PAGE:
'RACE traitor]' 'Why don't you go and jump off a bridge?' 'Are you on drugs or something?' Petra Burrill rather regretted her decision to participate in a phone-in radio programme recently, such was the abuse heaped on her by white callers.
'I was shocked. I expected calls like that from the far right but the people who called in were ordinary people, you know, the man and woman next door,' said Mrs Burrill, whose claim to notoriety is that she has transferred her allegiance from Eugene Terre- Blanche's Afrikaner Resistance Movement (AWB) to Nelson Mandela's African National Congress.
Mrs Burrill joined the neo-Nazi AWB in 1987. A loyal placard-bearer ('ANC = Anti-Christ' was one of her favourites), she would attend lectures by David Irving and other like- minded visitors; she would hold political meetings at her home, counting among her guests the couple charged with Chris Hani's assassination, Clive and Gaye Derby-Lewis; she was invited to take part in a training programme which included, among other things, learning how to make bombs. 'The message was 'We've got to stand together to stop the swart gevaar (black danger) and rooi gevaar (red danger)'. It was all based on hate and ignorance and fear.'
Why did she join the AWB? 'All of my school-kid indoctrination - I went to an Afrikaans primary school - all came to the surface after the ANC planted a big bomb in Pretoria in 1983. The bomb galvanised all my fears. And then I started going to hear Terre-Blanche speak. He's mesmerising. He grips you. He speaks and he gives birth to dangerous people, people whose mentality includes boasting that they buggered up a black man on a street in the middle of the night.'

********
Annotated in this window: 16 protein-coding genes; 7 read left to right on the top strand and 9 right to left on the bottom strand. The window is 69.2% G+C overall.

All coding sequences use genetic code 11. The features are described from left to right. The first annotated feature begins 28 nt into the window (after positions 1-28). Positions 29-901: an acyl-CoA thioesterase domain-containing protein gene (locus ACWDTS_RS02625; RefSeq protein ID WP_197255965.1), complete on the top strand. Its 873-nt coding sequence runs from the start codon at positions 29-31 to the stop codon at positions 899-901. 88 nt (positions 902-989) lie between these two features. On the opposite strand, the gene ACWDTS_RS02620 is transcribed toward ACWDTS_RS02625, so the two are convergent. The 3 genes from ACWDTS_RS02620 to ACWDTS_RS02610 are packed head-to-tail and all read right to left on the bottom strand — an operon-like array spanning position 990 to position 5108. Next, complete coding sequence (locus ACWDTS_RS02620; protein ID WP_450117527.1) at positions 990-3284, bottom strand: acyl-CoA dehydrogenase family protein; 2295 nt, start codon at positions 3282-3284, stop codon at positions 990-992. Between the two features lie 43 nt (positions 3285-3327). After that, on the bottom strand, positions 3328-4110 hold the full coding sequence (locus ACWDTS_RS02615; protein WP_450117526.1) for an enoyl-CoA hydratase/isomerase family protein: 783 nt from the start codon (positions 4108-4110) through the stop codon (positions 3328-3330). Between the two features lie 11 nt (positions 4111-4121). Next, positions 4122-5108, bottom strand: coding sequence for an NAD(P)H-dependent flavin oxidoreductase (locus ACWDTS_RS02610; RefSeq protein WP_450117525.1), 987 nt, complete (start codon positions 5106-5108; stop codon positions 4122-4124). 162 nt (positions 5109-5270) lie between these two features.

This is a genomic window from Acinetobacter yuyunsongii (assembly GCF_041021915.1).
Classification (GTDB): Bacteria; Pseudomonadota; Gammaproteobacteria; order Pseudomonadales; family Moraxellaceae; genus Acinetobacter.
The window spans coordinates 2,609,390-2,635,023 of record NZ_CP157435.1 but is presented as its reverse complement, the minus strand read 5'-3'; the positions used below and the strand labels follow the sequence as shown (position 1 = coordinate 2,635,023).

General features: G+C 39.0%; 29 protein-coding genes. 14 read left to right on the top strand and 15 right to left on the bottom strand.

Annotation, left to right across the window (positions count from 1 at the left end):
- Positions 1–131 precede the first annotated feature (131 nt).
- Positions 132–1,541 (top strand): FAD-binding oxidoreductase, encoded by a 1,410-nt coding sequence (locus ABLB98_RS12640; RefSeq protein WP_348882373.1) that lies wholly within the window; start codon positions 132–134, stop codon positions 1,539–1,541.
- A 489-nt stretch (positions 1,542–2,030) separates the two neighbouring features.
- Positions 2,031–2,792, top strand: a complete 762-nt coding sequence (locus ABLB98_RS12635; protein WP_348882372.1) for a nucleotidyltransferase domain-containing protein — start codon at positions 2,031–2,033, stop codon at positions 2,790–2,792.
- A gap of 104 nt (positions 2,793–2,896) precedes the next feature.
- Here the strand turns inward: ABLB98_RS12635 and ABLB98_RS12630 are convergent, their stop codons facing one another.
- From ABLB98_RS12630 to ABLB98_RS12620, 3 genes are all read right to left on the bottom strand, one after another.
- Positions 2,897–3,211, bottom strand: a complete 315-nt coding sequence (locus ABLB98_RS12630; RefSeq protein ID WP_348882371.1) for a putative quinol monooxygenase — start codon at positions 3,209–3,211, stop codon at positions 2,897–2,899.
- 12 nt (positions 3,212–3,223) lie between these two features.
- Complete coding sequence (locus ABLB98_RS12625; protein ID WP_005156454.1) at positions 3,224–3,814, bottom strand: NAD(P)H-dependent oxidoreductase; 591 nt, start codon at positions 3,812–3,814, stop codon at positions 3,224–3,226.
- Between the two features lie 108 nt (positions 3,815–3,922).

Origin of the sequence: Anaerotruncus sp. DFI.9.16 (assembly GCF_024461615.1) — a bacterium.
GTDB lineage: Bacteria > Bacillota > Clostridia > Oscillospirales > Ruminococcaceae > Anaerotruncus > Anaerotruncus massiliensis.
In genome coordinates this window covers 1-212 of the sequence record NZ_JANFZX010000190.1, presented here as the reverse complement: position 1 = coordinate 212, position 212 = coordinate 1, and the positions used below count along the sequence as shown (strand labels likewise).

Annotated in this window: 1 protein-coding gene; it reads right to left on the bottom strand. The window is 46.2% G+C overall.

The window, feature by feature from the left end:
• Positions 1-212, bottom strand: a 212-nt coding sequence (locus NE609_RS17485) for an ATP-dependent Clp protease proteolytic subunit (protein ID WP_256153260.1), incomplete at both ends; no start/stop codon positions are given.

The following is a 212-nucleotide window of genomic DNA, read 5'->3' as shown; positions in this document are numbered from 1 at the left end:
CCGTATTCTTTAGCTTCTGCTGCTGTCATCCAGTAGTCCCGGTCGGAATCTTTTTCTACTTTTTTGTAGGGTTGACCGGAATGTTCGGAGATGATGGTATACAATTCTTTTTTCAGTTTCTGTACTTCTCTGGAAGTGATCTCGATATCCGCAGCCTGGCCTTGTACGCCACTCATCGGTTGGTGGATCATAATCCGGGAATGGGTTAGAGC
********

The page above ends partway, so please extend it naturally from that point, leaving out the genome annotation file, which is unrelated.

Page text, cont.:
In January this year she joined the ANC. Why? 'It was a gradual process. I would sometimes come home from AWB meetings and ask myself whether some of this stuff wasn't perhaps a bit too crazy. Then one day my husband's job in aircraft maintenance at the airport got a bit shaky . . . he got no help from the official union, he went off to see Cosatu (the pro-ANC Congress of South African Trade Unions). He found that they were helpful and efficient. That they were human beings. It made us think.'
In 1990 she started easing away from the AWB and began reading books on ANC history and Nelson Mandela. 'When de Klerk and Mandela came on the TV we started listening. Before, we just turned the TV off. We'd been brainwashed. Now we were being people again. Thinking for ourselves.'
Since becoming a fully paid-up member of the ANC she has received many threatening letters and phone calls. 'But I feel great. I feel great being part of the majority. I feel great because I'm free now, because I see people, not 'blacks'. I'm liberated from that dreadful burden of racial hatred. And I am absolutely amazed at all the love we've found, at the complete absence of hatred. A few weeks back we were at an ANC rally with Walter Sisulu . . . and when we were introduced to the crowd from the podium as ex-AWB members they went crazy with joy. They gave us a bigger cheer than they gave old Walter.
'Now I've come full circle. I see why the Pretoria bomb had to go off. If I'd faced what these people have had to face I'd have been the most radical person in the world. If I'd had the consciousness then that I have now I'd have gone to prison for sure.'